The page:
Problem 1. Unless you register with lots of identification, physically handing in all that is necessary to the receptionist at the practice, you don’t receive the emailed registration codes for the practice’s new website.

Problem 2. Any previous registrations are defunct. However, the magic ‘No Reply’ email sent to patients has an optical name (!) that bears no resemblance to its purpose, it looks dubious, and it does not identify its source nor its purpose.  Quite a lot of patients are not receiving the email. Some people may be deleting it as spam.

Problem 3.  A lot of patients are experiencing problems. For example, If you have the emailed codes and are able to access the website personal profile set-up, there’s no guarantee you’ll succeed and move on to ‘go’.


P1030192 2010 July 30 Octo visit



The deep coloured greenery swelled out and spilled over the top of the plastic carrier bag, which had been handed to me. Hidden beneath the massive aromatic foliage were more interesting items. There were three Pak Choi and one splendid white Mooli.   It was lunchtime when I made my visit to the care home, carrying this abundantly overflowing bag.  In my spare hand I held a pack of raspberries, a treat.  I got curious looks from the care staff and some polite smiles.   I was on a visiting mission. I knocked on the door of room 41.

© Elegant Veg

She immediately wanted to know what I was carrying. I got her to feel through the foliage and the thin stalks. Still not sure, I encouraged her to nibble at a little of a leaf. Yes, it tasted of something but what?  She sniffed the green bunch and stroked the stalks.  Realisation; her mother used to grow this and use it in soups, make soup with it and put it with meat and gravy.  She couldn’t remember how long ago, but it made for a good flavour.   Did the Mooli have a sharp and hot radish flavour, she wanted to know and could it be boiled or steamed.  What about the other one, the Pak Choi?  She was thinking and asking questions while I gave my ideas for preparing the two vegetables.

© Our Yellow Beetroot.  Pak Choi it is not.

We shared savoury and sweet  recipe ideas  for the best part of an hour, and the time passed pleasantly and quickly. The raspberries, which all got eaten, evoked thoughts of home made cakes; puddings; jam; outings with an enamel bucket used for collecting and cooking the raspberries, in times long past.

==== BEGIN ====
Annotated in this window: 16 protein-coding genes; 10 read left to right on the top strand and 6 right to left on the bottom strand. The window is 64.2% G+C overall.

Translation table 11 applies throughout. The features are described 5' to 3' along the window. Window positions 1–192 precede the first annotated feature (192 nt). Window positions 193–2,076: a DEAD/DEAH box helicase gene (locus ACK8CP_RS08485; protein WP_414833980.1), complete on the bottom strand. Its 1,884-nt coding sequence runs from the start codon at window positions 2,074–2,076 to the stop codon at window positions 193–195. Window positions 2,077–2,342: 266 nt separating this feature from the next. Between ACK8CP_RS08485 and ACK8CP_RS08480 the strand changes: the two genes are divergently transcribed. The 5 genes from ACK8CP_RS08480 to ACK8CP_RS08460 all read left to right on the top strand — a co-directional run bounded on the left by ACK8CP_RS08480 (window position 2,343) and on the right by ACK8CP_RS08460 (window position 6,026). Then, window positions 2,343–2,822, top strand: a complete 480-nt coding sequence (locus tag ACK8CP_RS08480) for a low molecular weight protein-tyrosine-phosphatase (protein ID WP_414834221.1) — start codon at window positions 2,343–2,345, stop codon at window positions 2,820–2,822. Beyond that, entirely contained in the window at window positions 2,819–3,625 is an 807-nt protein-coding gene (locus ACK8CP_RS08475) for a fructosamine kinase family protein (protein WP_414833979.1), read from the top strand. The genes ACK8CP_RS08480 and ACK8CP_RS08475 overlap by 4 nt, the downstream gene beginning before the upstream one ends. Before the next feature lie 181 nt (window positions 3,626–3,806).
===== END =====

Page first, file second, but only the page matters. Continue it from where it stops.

On my way out, staff asked me about the greenery I was carrying.  One, a Bulgarian lady did not know Pak Choi, but bemoaned the fate of her garden back home without her.  A local carer had no idea about any of it.  A Chinese carer squealed with delight when she saw the Mooli and was thrilled to hear we called the other little vegetable (the Pak Choi) the same name she knew it by.


Truly Amazing

I was in  the second  bed on the right-hand side of a  medical Nightingale hospital ward.  In the days of yore, (honestly, I am not that ancient, it’s just that where I landed, it was a time on the cusp of change) beds were not moved around too frequently as they were less mobile than the hospital beds you see today.  The patients in the beds nearest to the nursing station and the ward sister’s office,  were deemed to require closer and regular attention, and I was one of them,

As an orthopaedic patient, I felt like squatter in the medical ward.  None of the staff had any of the specialised experience, another reason why I was being kept a close eye on……just in case.   Sister, regularly communicated with ‘the experts’ when, me, with my basic first aid knowledge,  would advise the nurses how I should or shouldn’t be handled.   Sister would come off the phone and quickly have a quiet word with all the nurses who were learning (on me).  There was one time Sister had to run to help get me safely settled, at the same time, instructing the nurses to listen to me.  But hey….I was only the patient.   Orthopaedic doctors seemed happy to neglect me, leaving  my care as advisory – that is, when a Ward Sister phoned up for advice and guidance, (help!)

Meantime the ward Physicians’ frustrations were palpable.  Finally, a Senior Registrar took control and referred me urgently to the first out-patients’ clinic downstairs to see any visiting Orthopaedic Consultant.  I was gingerly taken to my fate in a wheel chair, which was left in the middle of the examination area.  It’s all a bit of a haze now, however, meeting the consultant is not. He soon arranged a bed for me in a side room on the Orthopaedic ward of that hospital and set  the staff to work, to put me back in shape. He visited me daily to check on my progress the first three days, even though, as I discovered, his own work base was many miles away.

After a series of awful professional mishaps in following his instructions – one was unbelievably grim- the worried Consultant arranged for me to be discharged post haste to medical friends of his, in a community his hospital served.  Based in his community, I could be seen by him and treated  under his supervision by his staff.  He followed me right through to final discharge, which was some months later, though by then, I was staying in the bosom of my family, 240 miles away.   I just wish so much I could remember his name after all these years.   (His friends were inordinately kind and caring too).  I promised myself that I would always remember his name and yet, here we are so many years on and I don’t.  I have a great deal to thank him for.  He was such a truly amazing man.